VANTAGE POINTS 2: SOLI AND MIKEY MAL

FROM SW412: Soli on the 2020 lockdown.

“For the past two years I’ve been living on the Gold Coast. My partner and I were on a road trip to the snow when they closed the Queensland border. We’d just got to the snow when we heard the news. So I got locked out of Queensland and was living in Dad’s spare room in Byron for a couple of months. It was like I was a 16-year-old grom again, hanging out in Byron. It was actually really cool.

“When it all began Byron was a ghost town. Everyone was taking it seriously and the main street was deserted. I drove in and saw three cars parked in the main street. It was wild. All the shops were shut and there was hardly a soul around. It wound back 20 or 30 years.

“The beaches though were still busy, because the waves were good. It was an all local crew, which was nice. I don’t know where all the travellers and backpackers went, but it was just the locals. I was running up to Suffolk and surfing those beachies a lot at first light with my mates. It’d be offshore, uncrowded, and I’d be surfing till nine or ten o’clock. It fully reminded me of what I used to do every day before school. My mates and most of the crew who surf in town weren’t working at that point, so everyone capitalised on the surf. It was relentless. Early winter was just pumping back-to-back swells with good sand everywhere. We’d go to the beach and you’d go man, another day of pumping surf… my shoulders! We were just cooked. Just totally surfed out.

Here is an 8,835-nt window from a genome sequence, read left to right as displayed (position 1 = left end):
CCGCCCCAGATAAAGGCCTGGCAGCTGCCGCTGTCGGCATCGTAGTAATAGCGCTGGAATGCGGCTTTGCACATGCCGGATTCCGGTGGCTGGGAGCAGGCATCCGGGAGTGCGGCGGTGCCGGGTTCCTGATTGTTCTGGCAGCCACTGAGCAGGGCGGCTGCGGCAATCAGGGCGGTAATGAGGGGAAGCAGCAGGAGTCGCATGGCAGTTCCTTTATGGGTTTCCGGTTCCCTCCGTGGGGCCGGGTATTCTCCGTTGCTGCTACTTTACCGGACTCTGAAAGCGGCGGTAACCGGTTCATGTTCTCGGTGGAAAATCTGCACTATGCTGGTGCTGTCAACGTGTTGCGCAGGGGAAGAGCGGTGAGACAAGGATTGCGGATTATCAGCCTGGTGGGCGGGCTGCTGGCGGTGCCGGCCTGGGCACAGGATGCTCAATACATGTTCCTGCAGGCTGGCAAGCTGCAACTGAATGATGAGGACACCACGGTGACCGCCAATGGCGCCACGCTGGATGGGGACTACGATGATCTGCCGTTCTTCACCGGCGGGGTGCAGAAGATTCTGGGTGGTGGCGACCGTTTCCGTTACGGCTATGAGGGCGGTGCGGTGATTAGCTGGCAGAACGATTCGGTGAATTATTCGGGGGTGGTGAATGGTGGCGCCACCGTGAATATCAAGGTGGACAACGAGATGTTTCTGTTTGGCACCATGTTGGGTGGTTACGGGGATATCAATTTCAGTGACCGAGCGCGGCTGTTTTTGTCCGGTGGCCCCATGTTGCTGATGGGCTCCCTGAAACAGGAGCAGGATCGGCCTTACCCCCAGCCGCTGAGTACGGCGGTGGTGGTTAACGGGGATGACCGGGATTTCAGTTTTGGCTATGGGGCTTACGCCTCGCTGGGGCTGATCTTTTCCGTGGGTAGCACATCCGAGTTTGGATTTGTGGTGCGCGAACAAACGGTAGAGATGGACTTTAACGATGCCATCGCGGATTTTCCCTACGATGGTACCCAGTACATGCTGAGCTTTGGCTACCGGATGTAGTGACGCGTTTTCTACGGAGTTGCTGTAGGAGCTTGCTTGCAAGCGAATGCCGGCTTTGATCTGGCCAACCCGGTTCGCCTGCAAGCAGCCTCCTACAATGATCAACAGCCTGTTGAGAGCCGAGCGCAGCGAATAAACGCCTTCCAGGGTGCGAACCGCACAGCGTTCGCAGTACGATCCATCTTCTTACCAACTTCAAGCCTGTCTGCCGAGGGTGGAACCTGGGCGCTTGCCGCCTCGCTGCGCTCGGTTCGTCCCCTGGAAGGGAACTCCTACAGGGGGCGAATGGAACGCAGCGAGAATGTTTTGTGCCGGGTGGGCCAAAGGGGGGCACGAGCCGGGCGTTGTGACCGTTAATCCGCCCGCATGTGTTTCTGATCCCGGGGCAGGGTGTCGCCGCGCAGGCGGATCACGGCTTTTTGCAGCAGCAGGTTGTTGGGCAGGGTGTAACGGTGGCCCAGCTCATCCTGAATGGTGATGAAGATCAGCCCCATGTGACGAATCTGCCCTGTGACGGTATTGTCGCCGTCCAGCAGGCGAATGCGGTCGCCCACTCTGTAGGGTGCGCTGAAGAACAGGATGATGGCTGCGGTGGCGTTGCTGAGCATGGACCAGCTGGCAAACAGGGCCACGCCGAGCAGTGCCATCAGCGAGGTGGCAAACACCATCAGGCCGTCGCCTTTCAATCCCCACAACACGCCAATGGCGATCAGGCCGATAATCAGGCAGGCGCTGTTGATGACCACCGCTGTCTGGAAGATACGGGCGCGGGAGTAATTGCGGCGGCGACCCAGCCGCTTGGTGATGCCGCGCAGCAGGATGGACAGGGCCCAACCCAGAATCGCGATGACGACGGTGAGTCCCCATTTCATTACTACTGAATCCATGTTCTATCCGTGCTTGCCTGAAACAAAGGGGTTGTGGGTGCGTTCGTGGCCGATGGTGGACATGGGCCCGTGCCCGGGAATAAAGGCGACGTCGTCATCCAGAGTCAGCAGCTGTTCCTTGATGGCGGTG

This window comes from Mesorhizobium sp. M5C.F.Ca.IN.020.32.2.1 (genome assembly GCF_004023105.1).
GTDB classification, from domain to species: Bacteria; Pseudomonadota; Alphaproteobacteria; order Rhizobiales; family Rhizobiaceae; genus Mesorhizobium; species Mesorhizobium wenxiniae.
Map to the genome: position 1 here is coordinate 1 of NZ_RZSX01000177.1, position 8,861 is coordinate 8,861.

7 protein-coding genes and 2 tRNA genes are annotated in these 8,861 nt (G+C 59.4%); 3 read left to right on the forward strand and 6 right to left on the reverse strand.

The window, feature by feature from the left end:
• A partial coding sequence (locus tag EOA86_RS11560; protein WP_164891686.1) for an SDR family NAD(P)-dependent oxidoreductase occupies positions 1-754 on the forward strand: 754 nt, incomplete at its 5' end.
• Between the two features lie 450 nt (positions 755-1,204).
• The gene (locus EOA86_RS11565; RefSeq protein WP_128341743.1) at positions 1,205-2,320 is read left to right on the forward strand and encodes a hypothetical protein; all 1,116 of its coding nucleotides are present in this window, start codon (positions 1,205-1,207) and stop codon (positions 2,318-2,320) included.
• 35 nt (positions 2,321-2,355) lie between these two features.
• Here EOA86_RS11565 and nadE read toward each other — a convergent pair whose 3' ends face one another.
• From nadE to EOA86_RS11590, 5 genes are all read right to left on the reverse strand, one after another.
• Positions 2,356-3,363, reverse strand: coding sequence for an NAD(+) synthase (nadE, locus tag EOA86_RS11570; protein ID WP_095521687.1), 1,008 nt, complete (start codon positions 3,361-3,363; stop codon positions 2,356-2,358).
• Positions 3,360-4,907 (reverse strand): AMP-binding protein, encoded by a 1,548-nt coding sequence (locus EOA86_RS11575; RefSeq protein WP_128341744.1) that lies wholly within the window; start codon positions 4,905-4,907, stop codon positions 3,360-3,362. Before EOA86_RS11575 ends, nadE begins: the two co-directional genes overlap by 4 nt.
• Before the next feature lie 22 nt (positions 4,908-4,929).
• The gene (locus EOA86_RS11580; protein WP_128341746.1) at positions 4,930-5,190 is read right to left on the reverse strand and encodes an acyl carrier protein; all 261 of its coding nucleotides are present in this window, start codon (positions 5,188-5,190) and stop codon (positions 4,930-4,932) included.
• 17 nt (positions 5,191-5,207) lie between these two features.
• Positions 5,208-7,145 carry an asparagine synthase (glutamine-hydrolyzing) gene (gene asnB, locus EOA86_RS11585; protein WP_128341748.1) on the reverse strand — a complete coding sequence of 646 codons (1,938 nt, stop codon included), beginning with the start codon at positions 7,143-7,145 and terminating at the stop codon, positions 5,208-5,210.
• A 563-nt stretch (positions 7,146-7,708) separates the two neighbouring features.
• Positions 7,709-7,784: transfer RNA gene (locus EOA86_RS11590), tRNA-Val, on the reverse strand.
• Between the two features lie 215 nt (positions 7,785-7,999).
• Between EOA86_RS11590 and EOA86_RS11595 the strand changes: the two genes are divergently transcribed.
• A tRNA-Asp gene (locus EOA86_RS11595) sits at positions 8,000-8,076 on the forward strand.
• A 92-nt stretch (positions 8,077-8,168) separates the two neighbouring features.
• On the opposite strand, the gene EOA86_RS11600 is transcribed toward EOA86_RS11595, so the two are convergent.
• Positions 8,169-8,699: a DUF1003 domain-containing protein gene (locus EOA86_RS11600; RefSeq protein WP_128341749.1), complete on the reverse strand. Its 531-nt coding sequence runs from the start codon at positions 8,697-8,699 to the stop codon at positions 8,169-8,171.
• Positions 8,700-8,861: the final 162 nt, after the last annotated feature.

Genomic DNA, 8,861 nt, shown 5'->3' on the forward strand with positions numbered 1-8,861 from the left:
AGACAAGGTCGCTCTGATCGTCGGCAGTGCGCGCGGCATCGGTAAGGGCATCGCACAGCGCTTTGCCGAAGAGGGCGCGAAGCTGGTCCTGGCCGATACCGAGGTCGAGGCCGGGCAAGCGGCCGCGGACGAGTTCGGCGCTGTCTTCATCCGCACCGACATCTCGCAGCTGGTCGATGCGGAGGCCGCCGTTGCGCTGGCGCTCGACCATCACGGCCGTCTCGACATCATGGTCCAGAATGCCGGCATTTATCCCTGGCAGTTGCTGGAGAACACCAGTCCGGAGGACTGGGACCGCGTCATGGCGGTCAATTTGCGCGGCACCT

“I actually got on the tools and helped my dad built a studio out the back. It took three months and we’re literally finishing it now. A bit of hard yakka has been interesting and definitely made me appreciate surfing for a living. But it was great to have all that time with family and friends.

“Once I got back into Queensland we headed up and were surfing South Straddie a bit. We had three or four days of pumping surf, but the crowd was pretty thick. On that big swell Sheldon [Simkus] and I took the ski up north and had a look. The second day morning is burned into my mind. It might be one of the best sessions I’ve ever had in my life. Normally you surf a pumping wave like that and you see one or two waves that look like that, but every single wave was like that for three hours. We were sitting on the ski going, “Do you want this one or that one?” They were all perfect, but they were also so heavy for a sand bottom wave. There was so much water in them. They were perfect, but I only made one wave that day and I got head-slapped so many times. I was going so fast that when I hit I saw stars. It was like hitting concrete. It wasn’t as gnarly like a bone-breaking reef, but I reckon they were the heaviest waves I’ve surfed in Australia. I went to bed that night with a minor concussion I reckon.”

SW